Let me say at the outset that I think Tom Kean and Lee Hamilton have been two of the nation’s most outstanding public servants, and the report of the 9/11 Commission was an extraordinary document both in the breadth of its analysis and the cogency of its recommendations. The two chairmen should further be commended for their steady efforts to press for fuller implementation of those recommendations, including the release yesterday of a 10th Anniversary Report Card under the auspices of the Bipartisan Policy Center’s National Security Preparedness Group.
But among the group’s list of nine major unfinished recommendations, there is one that deserves to remain unfinished – the construction of a biometric exit system to match the biometric entry system of US VISIT. Congress first mandated the creation of an exit system in 1996, and the requirement for biometric exit was added in 2002. It remains undone, however, for good and sensible reasons.
First, as has been demonstrated through several pilot tests, there is simply no easy way to gather fingerprints from departing air passengers without completely reconfiguring the nation’s airports or enlisting the airlines in the business of fingerprinting passengers. Neither is viable.
Second, the problem is even larger at the land borders. Requiring fingerprints from outgoing travelers would create exit backups at the border that would dwarf the usually long lines to get in. The economic damage would be enormous.
Biometric exit is an expensive, awkward solution to a problem that can be addressed in far simpler ways. The goal of biometric exit is to discourage visa overstays. The first step to achieving that end is for the administration to make the fullest use possible of the biographic information that is already gathered on departing air passengers. These records should be matched up in prompt fashion with visa entry data, and Congress should demand regular, public reporting on the percentage of visa travelers who are known to have departed on time by air.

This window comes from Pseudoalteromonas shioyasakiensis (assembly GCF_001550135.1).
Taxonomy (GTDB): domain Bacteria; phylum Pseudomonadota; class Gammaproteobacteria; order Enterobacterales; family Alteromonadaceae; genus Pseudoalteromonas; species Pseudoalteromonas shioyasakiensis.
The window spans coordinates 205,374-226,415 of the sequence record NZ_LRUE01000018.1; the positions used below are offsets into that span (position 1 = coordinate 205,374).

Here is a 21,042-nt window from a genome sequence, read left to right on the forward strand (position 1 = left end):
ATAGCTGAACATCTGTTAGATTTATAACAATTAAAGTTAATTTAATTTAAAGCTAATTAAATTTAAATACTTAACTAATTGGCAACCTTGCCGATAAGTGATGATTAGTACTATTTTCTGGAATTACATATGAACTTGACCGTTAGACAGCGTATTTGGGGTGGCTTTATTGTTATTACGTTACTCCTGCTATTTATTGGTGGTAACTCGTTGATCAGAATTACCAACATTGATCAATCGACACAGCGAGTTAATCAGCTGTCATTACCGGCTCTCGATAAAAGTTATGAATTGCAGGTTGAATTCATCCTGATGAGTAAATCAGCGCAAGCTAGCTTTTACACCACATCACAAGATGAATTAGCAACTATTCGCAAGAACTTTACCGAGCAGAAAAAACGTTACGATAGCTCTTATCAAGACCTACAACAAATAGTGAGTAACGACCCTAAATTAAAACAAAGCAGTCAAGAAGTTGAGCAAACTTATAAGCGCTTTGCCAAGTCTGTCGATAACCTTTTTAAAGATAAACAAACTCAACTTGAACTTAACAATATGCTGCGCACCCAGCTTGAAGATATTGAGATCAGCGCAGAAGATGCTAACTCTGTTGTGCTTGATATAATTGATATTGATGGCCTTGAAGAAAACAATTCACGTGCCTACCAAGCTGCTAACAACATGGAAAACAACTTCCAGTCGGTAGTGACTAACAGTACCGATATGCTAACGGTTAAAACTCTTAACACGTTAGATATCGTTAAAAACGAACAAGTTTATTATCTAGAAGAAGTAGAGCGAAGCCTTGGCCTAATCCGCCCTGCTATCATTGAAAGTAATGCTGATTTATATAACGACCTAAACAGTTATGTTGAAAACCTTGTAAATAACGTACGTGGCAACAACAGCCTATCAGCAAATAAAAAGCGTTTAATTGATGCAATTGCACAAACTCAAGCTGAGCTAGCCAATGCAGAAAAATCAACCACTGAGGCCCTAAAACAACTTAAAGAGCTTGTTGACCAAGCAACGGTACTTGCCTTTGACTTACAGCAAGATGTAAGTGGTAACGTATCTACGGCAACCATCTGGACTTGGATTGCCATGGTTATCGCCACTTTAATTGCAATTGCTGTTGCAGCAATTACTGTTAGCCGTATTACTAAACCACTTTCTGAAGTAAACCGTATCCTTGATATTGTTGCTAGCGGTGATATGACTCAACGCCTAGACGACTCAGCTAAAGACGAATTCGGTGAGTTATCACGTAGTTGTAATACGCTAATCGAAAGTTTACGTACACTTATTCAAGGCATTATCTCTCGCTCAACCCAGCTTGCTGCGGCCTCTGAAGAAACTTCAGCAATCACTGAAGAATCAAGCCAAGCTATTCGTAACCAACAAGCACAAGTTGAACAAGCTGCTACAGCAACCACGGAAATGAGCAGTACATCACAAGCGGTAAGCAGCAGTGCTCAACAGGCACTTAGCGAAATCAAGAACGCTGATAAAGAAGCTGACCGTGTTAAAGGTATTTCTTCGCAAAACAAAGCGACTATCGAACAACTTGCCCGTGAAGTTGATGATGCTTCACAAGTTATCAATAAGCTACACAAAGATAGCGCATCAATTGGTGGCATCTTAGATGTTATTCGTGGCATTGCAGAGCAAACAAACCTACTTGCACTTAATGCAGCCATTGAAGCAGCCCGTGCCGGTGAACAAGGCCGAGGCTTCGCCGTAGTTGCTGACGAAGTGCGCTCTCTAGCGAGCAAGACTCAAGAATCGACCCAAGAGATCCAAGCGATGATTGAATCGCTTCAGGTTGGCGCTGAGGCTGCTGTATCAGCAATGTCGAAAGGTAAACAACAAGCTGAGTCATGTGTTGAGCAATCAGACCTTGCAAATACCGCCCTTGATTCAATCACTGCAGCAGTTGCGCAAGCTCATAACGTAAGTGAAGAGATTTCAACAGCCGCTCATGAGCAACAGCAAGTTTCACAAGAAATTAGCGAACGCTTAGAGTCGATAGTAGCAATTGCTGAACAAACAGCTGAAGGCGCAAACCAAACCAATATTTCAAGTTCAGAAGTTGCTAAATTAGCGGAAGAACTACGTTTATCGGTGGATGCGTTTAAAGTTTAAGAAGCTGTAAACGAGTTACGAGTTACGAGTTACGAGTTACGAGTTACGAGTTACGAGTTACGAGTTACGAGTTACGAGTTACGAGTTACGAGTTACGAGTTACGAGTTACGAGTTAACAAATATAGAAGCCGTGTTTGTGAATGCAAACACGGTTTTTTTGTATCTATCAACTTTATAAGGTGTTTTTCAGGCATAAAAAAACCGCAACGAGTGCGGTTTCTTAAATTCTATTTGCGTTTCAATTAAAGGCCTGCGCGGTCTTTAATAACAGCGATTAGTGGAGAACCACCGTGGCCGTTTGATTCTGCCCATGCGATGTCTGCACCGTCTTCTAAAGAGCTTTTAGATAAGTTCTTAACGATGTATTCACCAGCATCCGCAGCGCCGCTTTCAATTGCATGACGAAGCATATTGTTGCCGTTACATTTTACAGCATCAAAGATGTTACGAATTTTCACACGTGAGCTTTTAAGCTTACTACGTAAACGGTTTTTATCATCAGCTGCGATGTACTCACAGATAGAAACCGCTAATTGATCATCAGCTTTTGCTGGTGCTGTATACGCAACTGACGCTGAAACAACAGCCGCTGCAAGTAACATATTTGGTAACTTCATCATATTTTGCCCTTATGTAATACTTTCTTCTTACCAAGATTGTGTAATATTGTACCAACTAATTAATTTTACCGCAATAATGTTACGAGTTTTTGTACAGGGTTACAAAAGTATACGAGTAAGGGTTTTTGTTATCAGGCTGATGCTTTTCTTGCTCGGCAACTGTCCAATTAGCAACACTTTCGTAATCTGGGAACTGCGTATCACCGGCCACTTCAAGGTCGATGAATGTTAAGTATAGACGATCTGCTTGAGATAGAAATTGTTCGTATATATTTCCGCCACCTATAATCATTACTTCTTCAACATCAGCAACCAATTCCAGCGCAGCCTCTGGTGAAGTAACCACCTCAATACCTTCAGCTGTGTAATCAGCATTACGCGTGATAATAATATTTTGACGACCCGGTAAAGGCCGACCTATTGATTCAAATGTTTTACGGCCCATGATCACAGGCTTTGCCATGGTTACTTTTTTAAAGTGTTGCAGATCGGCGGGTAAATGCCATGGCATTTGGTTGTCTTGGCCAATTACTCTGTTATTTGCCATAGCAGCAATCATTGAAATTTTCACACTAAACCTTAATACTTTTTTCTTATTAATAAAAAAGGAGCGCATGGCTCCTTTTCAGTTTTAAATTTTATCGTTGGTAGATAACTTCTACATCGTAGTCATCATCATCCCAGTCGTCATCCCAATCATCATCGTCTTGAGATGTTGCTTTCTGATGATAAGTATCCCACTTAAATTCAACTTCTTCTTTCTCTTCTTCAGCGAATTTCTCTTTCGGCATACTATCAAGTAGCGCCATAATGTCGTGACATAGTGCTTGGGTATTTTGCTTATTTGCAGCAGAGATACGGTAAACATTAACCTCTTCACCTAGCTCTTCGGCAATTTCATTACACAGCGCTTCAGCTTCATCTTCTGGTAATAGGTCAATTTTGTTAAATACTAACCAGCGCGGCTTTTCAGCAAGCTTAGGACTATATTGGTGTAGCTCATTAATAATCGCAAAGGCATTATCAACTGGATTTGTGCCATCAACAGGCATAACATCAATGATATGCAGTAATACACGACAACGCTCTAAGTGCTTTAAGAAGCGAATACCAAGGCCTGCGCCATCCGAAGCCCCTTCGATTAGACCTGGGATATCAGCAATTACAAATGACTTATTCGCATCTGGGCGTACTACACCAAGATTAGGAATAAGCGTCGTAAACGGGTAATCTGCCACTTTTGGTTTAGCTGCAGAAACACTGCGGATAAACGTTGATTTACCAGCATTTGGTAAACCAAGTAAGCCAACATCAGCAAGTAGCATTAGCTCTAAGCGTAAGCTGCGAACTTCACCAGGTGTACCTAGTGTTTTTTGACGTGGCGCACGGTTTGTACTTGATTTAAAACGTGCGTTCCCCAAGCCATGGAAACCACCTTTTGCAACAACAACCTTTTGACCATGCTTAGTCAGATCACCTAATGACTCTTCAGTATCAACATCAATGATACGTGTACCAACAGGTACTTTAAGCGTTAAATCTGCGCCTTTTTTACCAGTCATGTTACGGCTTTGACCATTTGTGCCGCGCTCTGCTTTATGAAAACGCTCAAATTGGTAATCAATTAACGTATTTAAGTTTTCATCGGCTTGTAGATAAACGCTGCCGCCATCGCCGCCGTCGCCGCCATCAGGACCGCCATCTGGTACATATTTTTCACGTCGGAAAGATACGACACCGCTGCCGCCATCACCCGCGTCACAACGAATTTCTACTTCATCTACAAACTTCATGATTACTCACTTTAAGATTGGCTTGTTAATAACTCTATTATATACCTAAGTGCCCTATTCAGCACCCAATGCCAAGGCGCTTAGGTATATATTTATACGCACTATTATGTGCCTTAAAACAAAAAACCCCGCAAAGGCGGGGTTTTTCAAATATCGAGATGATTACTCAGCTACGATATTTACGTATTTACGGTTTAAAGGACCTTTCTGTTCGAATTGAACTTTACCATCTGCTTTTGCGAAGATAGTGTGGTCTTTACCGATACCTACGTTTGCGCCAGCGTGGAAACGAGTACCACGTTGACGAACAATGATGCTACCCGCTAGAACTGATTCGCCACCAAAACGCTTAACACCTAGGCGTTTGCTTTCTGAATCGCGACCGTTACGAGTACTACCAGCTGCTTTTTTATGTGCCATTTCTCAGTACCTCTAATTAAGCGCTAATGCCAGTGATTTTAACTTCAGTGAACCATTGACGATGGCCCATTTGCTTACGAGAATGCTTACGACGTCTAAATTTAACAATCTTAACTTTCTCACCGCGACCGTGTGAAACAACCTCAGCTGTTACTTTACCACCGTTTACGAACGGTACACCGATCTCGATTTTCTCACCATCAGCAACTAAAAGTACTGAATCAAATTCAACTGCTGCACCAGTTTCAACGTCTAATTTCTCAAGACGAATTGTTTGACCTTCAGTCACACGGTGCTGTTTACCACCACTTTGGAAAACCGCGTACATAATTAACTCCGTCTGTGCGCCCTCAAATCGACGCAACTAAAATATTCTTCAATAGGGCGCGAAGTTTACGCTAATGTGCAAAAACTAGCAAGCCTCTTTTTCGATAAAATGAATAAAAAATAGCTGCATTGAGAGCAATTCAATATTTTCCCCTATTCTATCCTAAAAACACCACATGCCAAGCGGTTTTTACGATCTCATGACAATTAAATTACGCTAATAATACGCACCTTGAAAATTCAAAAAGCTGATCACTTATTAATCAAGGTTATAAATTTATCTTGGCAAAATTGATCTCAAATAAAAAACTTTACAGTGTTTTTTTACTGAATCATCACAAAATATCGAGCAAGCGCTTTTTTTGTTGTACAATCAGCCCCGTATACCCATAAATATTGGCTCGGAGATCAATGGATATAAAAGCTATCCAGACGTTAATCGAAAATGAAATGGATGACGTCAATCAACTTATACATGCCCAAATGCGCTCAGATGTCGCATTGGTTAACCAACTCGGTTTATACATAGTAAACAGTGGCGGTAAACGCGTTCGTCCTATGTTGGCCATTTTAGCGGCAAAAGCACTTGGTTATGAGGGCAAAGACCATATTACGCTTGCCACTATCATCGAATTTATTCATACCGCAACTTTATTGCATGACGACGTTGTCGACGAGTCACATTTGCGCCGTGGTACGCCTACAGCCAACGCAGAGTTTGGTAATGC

The second step is to begin sharing entry data with Canada and Mexico, which would allow for identification of visa travelers who enter by air and depart by land. Since every entry into Canada or Mexico is also a departure from the United States, sharing that information is a far less expensive, less disruptive means of gathering the same data. Canada and the United States are currently discussing such an arrangement as part of the Obama-Harper border initiative.
Finally, the State Department and DHS should take the simple, inexpensive step of requiring a working e-mail address from all visa travelers. The government could then alert those travelers several weeks in advance that their visa is set to expire and remind them of the consequences of overstaying. While such a measure would obviously not dissuade someone determined to violate their visa status, it would notify all visa travelers that the United States is serious about enforcing its visa rules. The vast majority would comply, and selective enforcement to track down and deport overstayers would help drive home the message that compliance is not optional.
Would any of these measures provide the certainty of biometric exit system? No, but that level of perfection is not needed. Exit systems are largely aimed at discouraging illegal immigration. Entry systems are far more important in preventing terrorist attacks because they help to identify and keep out those suspected of ties to terrorist activity. If such individuals succeed in entering the United States regardless, they are unlikely to leave, and a costly exit system would buy little or nothing in the way of additional security.
With apologies to Messrs Kean and Hamilton, it is time for Congress and the administration to stop chasing the Holy Grail of biometric exit and move forward with sensible, effective measures to tackle the visa overstay problem.